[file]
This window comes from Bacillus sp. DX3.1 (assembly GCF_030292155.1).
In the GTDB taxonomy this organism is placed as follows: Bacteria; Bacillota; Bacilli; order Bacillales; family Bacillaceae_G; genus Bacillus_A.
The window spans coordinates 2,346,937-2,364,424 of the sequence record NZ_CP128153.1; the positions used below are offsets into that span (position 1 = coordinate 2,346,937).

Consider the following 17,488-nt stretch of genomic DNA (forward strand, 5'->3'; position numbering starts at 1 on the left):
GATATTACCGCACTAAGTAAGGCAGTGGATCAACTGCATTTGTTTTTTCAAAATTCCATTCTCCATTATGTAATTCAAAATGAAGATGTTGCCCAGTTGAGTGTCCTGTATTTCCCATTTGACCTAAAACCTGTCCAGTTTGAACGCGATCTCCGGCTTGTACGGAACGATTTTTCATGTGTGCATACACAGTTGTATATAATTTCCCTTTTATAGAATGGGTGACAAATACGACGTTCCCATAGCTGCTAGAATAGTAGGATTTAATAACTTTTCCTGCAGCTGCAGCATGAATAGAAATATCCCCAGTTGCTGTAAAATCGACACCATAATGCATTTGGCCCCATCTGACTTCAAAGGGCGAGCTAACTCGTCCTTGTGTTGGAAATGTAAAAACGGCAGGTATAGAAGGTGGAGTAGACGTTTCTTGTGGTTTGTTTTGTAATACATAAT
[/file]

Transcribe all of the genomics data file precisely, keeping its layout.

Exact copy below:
This window comes from Bacillus sp. DX3.1 (assembly GCF_030292155.1).
In the GTDB taxonomy this organism is placed as follows: Bacteria; Bacillota; Bacilli; order Bacillales; family Bacillaceae_G; genus Bacillus_A.
The window spans coordinates 2,346,937-2,364,424 of the sequence record NZ_CP128153.1; the positions used below are offsets into that span (position 1 = coordinate 2,346,937).

Consider the following 17,488-nt stretch of genomic DNA (forward strand, 5'->3'; position numbering starts at 1 on the left):
GATATTACCGCACTAAGTAAGGCAGTGGATCAACTGCATTTGTTTTTTCAAAATTCCATTCTCCATTATGTAATTCAAAATGAAGATGTTGCCCAGTTGAGTGTCCTGTATTTCCCATTTGACCTAAAACCTGTCCAGTTTGAACGCGATCTCCGGCTTGTACGGAACGATTTTTCATGTGTGCATACACAGTTGTATATAATTTCCCTTTTATAGAATGGGTGACAAATACGACGTTCCCATAGCTGCTAGAATAGTAGGATTTAATAACTTTTCCTGCAGCTGCAGCATGAATAGAAATATCCCCAGTTGCTGTAAAATCGACACCATAATGCATTTGGCCCCATCTGACTTCAAAGGGCGAGCTAACTCGTCCTTGTGTTGGAAATGTAAAAACGGCAGGTATAGAAGGTGGAGTAGACGTTTCTTGTGGTTTGTTTTGTAATACATAAT